...except they might actually have fucked up. For our wedding, the wife and I decided that we'd go out to cousins and spouses, but not cousins' kids. So we addressed the invites to Cousin and Spouse. And yet, cousins (well-heeled ones, too, that should know better) still called and asked if there would be food appropriate for their kids. Point being, there may be a mistake, there may be confusion on how to address cards, and and and...just call and ask before you get your nose out of joint.
posted by notsnot at 2:10 PM on January 13, 2012 [3 favorites]

This is why you always invite your guests' significant others. Always. Invite less people if you have to but do not split up couples when you're inviting people along to celebrate your couple. Preaching to the choir, I'm sure, but I feel like you need reassurance that you're right to be upset. This was poor, poor form on their part.

As to what you can do about it, well. Ask them flat out, politely, if your SO is invited "because you need to figure out arrangements/travel/vacation days/whatever." If they confirm that he is not invited you have two choices. Attend, knowing that they're rude and blind to social etiquette, which is neither here nor there, but also are blind to your, their friend's, feelings and possible discomfort. Don't attend, send a card and your regrets.

I'd stay home, personally, but I'd want to make sure they were actually and consciously not inviting my partner before jumping to conclusions.
posted by lydhre at 2:11 PM on January 13, 2012 [9 favorites]

Just don't go to the wedding. Say you can't make it because you have other plans. Especially because you think it will be upsetting for you to go and see your ex-husband and his pregnant girlfriend -- it's going to be easier with the support of your boyfriend, but still difficult. Why put yourself through all that?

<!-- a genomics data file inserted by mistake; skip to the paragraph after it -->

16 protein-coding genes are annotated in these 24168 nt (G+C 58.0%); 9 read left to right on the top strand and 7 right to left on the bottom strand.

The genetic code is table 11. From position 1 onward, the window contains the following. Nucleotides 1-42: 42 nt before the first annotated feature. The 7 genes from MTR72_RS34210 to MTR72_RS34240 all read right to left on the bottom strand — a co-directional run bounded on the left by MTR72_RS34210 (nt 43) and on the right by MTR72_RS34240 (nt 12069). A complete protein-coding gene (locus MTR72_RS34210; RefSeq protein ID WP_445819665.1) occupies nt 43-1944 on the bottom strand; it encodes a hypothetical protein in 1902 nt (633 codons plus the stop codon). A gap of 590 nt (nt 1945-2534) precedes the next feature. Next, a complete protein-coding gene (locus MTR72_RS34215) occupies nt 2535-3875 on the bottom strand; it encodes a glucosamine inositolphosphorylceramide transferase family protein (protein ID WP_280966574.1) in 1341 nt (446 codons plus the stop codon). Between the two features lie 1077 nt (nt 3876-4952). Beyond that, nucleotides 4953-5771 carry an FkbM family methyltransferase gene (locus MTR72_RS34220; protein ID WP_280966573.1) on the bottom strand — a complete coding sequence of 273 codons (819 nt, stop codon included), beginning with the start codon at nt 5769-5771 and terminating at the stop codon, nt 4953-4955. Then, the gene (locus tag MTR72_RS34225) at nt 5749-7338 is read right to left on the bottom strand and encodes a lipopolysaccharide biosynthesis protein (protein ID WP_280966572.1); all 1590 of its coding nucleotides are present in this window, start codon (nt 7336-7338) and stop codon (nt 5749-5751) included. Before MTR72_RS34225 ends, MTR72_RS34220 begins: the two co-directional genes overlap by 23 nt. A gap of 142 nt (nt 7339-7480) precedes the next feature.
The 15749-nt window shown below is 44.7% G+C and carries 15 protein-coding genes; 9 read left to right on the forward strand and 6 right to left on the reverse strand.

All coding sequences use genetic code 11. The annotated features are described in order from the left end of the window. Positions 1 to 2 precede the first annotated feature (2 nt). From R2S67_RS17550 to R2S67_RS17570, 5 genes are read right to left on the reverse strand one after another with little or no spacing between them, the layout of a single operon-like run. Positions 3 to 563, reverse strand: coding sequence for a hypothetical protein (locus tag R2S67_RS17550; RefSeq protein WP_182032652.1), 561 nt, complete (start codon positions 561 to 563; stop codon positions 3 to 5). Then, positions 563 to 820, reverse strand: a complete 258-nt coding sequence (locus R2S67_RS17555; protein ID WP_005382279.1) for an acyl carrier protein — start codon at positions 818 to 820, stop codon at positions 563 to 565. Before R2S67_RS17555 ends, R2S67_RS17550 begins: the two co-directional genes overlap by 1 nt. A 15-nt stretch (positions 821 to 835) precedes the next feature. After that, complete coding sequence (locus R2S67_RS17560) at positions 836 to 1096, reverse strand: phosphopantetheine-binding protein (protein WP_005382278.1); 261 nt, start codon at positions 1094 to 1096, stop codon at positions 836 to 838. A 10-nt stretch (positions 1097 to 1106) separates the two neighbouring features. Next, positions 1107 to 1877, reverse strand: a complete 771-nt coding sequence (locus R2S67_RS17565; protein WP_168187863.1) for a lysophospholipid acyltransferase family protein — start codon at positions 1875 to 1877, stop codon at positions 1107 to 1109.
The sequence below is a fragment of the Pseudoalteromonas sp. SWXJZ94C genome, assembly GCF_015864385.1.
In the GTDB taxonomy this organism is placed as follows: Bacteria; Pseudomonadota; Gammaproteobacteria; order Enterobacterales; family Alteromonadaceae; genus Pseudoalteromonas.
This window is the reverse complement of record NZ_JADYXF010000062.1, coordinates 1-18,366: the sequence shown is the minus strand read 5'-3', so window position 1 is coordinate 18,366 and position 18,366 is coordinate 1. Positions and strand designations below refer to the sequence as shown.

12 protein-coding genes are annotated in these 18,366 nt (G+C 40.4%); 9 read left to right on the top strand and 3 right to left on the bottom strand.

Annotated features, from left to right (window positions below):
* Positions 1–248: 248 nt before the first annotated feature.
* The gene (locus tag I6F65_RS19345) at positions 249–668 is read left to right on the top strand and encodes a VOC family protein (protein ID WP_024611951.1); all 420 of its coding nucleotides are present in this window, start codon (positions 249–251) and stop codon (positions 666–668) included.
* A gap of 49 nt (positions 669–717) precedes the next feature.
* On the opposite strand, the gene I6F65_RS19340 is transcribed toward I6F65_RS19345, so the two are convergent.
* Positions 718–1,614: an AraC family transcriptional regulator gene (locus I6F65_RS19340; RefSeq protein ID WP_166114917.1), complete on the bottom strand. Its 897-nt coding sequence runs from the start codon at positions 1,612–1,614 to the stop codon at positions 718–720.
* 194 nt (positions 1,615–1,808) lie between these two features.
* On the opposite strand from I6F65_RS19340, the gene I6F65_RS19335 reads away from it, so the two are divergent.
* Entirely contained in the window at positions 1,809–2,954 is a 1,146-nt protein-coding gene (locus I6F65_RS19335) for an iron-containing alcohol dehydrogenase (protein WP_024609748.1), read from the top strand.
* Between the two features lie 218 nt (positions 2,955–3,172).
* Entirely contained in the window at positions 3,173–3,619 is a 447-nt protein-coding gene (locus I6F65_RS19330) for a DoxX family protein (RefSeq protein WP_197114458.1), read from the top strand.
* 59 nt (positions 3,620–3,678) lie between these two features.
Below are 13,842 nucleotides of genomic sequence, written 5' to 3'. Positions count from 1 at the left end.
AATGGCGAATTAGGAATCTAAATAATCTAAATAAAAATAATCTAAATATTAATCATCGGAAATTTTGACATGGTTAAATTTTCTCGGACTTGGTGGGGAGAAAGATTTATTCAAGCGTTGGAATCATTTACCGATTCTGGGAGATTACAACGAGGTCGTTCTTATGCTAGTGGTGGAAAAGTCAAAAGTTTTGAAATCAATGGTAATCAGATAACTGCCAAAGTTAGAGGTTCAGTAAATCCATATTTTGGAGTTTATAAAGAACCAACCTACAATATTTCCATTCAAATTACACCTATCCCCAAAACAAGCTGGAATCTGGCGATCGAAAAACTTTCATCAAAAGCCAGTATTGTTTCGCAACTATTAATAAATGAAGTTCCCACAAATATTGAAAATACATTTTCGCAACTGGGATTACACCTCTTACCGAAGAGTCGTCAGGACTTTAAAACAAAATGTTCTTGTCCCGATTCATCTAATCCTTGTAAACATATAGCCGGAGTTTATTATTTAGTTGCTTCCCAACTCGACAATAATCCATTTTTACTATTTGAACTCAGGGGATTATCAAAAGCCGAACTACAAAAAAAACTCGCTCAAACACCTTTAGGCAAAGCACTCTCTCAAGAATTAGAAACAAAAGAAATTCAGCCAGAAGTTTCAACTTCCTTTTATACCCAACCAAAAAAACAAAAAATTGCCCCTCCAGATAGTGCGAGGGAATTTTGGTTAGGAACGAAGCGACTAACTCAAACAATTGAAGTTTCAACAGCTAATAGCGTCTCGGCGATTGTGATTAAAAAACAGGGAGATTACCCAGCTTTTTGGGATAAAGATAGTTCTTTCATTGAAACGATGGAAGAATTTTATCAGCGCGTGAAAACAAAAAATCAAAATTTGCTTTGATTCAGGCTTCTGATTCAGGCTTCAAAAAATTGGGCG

Send a gift if you'd like. Send your regrets for not being able to attend. Then, plan something fun for you and your partner to do that weekend together. This could be something big, like a getaway weekend for you two to a bed and breakfast, or something small, like plans for a nice dinner in and a movie.

I would not ask if your partner can attend. That's a pretty big no-no as far as wedding etiquette goes. If he's not on the invite, he's not invited.

On preview, headnsouth said the first part better than I did.
posted by k8lin at 2:13 PM on January 13, 2012 [5 favorites]

I think it will be quite upsetting for me to attend the wedding and be exposed to seeing my ex with new pregnant gf

Then just send your regrets and a very nice gift. Job done. Stress over.
posted by DarlingBri at 2:15 PM on January 13, 2012 [13 favorites]

There is absolutely no way to ask if this is in fact the bride's intention and be guaranteed that she will not be offended.

Additionally, asking puts her in a tough position. If it is an oversight, she might (rightly) be embarrassed. If it was intentional, who the hell knows how she'd feel, especially given the possible economic constraints of feeling obligated to pretend it was an oversight.

Take the high road and decline with regrets. Send a card and whatever gift you feel is appropriate. Then, reassess your willingness to continue inviting her to the more casual close knit things she has been attending.
posted by bilabial at 2:18 PM on January 13, 2012 [4 favorites]

If your partner's name isn't on the invitation, then your partner isn't invited and they have violated etiquette by not extending the invitation, regardless of their reasons. Your choice is to accept the invitation as is or gracefully decline.